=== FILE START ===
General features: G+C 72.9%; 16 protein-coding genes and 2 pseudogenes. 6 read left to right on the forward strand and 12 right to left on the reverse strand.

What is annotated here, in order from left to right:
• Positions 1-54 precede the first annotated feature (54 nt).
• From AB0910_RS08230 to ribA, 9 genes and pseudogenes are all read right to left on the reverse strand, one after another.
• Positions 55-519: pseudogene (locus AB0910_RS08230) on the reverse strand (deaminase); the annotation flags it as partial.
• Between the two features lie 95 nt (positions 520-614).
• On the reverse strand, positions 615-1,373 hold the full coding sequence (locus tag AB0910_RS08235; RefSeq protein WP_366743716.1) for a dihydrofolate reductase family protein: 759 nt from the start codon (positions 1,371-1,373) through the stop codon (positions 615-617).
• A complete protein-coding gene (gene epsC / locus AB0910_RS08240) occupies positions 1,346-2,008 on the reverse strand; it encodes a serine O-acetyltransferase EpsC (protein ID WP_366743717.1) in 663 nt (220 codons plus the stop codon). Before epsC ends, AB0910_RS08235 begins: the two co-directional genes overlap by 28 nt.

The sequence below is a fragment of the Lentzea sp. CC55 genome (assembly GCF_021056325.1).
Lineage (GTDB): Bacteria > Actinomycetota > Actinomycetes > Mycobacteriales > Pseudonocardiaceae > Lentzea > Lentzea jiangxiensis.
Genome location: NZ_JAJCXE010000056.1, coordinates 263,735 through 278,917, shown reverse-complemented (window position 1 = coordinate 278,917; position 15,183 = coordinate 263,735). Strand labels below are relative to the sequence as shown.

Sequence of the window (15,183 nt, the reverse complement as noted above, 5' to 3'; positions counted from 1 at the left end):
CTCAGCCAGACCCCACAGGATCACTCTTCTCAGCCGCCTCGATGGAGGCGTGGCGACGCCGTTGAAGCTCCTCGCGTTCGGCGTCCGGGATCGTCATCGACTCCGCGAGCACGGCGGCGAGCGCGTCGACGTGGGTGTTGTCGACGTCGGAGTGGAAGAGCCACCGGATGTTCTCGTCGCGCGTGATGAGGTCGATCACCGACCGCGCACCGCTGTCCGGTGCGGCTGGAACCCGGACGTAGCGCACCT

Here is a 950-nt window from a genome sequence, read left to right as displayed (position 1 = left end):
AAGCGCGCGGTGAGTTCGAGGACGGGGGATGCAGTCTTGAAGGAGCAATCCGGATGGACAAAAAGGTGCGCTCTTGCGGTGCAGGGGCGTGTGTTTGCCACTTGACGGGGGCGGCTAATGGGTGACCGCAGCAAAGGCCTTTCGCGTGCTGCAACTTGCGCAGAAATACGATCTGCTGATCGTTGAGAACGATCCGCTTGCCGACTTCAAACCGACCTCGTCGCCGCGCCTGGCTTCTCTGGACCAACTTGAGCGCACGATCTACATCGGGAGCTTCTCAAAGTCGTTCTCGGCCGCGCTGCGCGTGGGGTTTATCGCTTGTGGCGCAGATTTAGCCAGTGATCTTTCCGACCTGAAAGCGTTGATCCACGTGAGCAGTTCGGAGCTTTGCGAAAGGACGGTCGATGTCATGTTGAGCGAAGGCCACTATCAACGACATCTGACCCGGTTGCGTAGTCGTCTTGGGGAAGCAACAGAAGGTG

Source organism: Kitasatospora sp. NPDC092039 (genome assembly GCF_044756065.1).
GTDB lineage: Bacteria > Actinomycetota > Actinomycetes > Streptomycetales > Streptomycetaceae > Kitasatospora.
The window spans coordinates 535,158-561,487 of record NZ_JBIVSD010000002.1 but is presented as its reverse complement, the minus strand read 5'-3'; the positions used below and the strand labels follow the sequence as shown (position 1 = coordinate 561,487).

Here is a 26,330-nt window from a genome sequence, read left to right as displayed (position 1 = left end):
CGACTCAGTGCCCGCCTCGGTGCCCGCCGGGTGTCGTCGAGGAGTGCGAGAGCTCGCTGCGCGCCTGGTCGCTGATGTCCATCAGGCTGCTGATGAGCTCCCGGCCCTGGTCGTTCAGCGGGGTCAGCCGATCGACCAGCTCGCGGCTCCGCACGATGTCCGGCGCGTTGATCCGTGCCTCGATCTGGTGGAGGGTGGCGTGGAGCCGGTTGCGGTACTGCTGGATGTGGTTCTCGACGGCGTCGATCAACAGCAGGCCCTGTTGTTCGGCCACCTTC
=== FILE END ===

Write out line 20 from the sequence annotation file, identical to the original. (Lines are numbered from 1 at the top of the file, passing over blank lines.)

CGACTCAGTGCCCGCCTCGGTGCCCGCCGGGTGTCGTCGAGGAGTGCGAGAGCTCGCTGCGCGCCTGGTCGCTGATGTCCATCAGGCTGCTGATGAGCTCCCGGCCCTGGTCGTTCAGCGGGGTCAGCCGATCGACCAGCTCGCGGCTCCGCACGATGTCCGGCGCGTTGATCCGTGCCTCGATCTGGTGGAGGGTGGCGTGGAGCCGGTTGCGGTACTGCTGGATGTGGTTCTCGACGGCGTCGATCAACAGCAGGCCCTGTTGTTCGGCCACCTTC